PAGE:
By exploiting US disengagement and the many regional crises, Putin has built up a network of alliances and become central to the Middle East.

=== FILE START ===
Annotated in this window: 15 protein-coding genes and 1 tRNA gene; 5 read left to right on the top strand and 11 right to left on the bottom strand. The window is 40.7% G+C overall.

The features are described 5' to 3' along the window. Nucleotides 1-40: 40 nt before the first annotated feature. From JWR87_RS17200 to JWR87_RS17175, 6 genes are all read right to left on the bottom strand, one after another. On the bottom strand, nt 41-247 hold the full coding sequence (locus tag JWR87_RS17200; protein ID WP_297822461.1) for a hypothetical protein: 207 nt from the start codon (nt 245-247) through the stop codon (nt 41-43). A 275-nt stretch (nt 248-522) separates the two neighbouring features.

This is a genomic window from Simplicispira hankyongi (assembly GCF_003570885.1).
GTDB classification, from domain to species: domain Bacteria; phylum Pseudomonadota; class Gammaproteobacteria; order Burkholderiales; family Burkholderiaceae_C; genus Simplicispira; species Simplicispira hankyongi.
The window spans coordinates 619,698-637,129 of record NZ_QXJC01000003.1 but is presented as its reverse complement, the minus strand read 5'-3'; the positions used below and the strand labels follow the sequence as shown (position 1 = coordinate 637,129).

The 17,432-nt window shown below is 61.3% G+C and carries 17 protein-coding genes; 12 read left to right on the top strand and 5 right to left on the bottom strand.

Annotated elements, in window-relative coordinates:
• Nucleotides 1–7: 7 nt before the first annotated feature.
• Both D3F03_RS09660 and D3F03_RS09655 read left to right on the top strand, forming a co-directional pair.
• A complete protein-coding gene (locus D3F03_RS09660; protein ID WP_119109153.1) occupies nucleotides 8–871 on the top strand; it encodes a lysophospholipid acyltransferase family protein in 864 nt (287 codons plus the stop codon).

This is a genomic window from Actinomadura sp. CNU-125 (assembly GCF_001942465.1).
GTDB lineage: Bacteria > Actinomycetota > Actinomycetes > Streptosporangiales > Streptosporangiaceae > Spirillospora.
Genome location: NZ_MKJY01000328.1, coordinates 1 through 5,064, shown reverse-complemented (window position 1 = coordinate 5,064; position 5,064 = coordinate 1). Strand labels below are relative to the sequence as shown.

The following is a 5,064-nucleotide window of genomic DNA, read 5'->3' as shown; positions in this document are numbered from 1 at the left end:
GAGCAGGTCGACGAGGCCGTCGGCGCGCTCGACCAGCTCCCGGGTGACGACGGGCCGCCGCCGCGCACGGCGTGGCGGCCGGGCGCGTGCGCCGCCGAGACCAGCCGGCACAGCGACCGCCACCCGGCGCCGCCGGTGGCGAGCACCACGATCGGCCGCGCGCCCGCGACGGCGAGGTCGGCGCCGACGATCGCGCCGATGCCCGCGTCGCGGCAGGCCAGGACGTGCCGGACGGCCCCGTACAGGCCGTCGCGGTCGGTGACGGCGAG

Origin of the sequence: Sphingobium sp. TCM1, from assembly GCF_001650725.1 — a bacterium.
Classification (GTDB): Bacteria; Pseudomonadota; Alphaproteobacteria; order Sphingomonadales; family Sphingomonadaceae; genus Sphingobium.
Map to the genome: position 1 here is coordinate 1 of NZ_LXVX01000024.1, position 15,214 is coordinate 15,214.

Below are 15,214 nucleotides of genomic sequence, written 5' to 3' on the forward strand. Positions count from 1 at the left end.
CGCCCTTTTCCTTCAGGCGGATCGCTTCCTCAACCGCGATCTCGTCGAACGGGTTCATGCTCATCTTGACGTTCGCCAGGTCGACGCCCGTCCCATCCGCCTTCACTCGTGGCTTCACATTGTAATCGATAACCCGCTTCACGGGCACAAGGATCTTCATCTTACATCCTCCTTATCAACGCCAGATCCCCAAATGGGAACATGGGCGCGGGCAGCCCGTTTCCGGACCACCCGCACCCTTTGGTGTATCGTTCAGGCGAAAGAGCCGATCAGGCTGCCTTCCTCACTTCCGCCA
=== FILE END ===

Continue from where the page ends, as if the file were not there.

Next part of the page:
From the collapse of the Soviet Union in the early 1990s until 2014, Russia appeared to be experiencing a constant erosion of its sphere of influence. NATO was pushing further into Eastern Europe and the former Yugoslavia during that period. Some of the Soviet satellite states were distancing themselves from Moscow, and the US was moving its military bases right into the heart of Central Asia. Finally, in 2014, the Kremlin lost control of the Ukraine, the most important piece of its jigsaw puzzle. Russia reacted angrily, annexing the Crimea and fuelling the separatist war in Donbass, even at the cost of provoking harsh international economic sanctions. At that point, Russia’s economic and geopolitical decline seemed to be an inescapable destiny. But less than four years later, analysts find themselves commenting on Moscow’s rise on the international scene. How could that have happened?